things should be better. Also, ferret has no way of splitting up your
indexing to balance it over another server. All in all, I’ve switched
from ferret to solr and although I’m not a big java fan because of
its memory consumption, solr and the real lucene behind it blow away
ferret both in terms of speed and reliability.

Best regards

Peter De Berdt

On 26 Jun 2007, at 11:17, Jens K. wrote:

Thank you :slight_smile:
Point taken :slight_smile:

My experiences date back some time and my company has been the victim
of corrupted indexes, but having read the entry in your wiki (http://
projects.jkraemer.net/acts_as_ferret/wiki/DrbServer) makes me
consider ferret again to be honest. As I said, I’m not a big fan of
java because of its memory consumption and ease of use, but when our
app went haywire all the time, I went for solr running as a Tomcat
servlet and am still very happy with its performance.

On the other hand, acts_as_solr seems to have some new features that
are not in acts_as_ferret (and can come in handy).

Dilemmas, I really hate em :slight_smile: Anyway, thx for your input, good food
for thought :wink:

Best regards

Peter De Berdt

On Tue, Jun 26, 2007 at 09:29:40AM +0200, Peter De Berdt wrote:

production usage.

Btw, what exactly does ‘Optimized for Low to High Volume Web Traffic’
mean?

Ferret is fine for low traffic sites, but once traffic goes up,
things start to happen. I’m sure people on this list will know the
disastrous “segmentation fault” errors ferret is well known for. The
latest version of ferret has dealt with a lot of these bugs, so
things should be better.

Recent Ferret only segfaults or corrupts the index when multiple
processes write-access the index at the same time. This is a well-known
and discussed issue and one that can easily be solved by doing the
indexing with a single process, i.e. some backend server solution just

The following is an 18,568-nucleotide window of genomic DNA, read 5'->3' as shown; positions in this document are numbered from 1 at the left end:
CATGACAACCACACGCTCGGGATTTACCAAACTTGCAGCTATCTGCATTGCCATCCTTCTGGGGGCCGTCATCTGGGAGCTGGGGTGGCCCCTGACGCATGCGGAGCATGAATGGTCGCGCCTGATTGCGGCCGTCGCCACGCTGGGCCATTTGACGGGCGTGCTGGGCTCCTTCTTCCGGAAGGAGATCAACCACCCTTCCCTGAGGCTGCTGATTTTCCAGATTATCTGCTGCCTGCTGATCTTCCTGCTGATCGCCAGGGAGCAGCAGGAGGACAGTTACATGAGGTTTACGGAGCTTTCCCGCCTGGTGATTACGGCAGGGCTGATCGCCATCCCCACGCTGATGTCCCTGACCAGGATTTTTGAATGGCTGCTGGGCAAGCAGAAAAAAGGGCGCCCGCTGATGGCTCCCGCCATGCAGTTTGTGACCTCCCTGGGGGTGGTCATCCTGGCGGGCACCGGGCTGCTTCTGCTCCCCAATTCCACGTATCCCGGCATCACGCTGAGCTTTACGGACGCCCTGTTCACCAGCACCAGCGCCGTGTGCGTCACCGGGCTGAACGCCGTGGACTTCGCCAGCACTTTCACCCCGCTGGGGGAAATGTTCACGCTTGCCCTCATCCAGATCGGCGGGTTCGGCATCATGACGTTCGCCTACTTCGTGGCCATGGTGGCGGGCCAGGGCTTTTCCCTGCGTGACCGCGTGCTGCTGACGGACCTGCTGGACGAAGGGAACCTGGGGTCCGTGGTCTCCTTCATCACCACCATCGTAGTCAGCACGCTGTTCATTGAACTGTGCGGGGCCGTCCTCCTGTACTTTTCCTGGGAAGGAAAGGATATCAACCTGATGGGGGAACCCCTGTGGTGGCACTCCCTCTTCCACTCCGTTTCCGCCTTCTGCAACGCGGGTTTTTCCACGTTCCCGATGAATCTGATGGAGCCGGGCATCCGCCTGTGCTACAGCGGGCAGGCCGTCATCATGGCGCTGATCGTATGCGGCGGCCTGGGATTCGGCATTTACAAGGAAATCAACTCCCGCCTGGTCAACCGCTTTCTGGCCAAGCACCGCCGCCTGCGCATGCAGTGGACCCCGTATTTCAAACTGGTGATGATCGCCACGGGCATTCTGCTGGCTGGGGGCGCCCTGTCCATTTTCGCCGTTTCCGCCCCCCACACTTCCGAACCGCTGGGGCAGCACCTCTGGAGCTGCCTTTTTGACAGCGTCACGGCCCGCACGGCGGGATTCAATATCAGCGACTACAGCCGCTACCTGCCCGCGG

as solr is one, too.

Also, ferret has no way of splitting up your indexing to balance it
over another server.

Right, Ferret doesn’t have that feature. I didn’t miss it, yet.

All in all, I’ve switched from ferret to solr and although I’m not a
big java fan because of its memory consumption, solr and the real
lucene behind it blow away ferret both in terms of speed and
reliability.

Acts_as_ferret brings an indexing server that will handle all indexing
in production environments, so you’ll see no segfaults or other problems
at all. Plus you get features like index versioning and background
rebuilds.

For the speed, Solr and acts_as_ferret/DRb seem to be pretty up to par,
with a slight advantage for Ferret according to this benchmark (not done
by me, but by a user of aaf):
http://calebjones.blogspot.com/2007/03/benchmarking-actsasferret-and.html

I’m not at all into search engine flamewars, but please hold to the
facts and don’t post any unproven generalized speed estimates.
Thank you :slight_smile:

Regarding the stability you might like to have a look at projects like
omdb.org which runs Ferret for lots of live searches and the main site
search. it has a background indexer that is busy reindexing stuff as
soon as something on the page is changed - it runs without a single
hickup for months now. The project’s code is MIT licensed, so you can
even have a look at how it’s done under the hood.

cheers,
Jens


Jens Krämer
http://www.jkraemer.net/ - Blog
http://www.omdb.org/ - The new free film database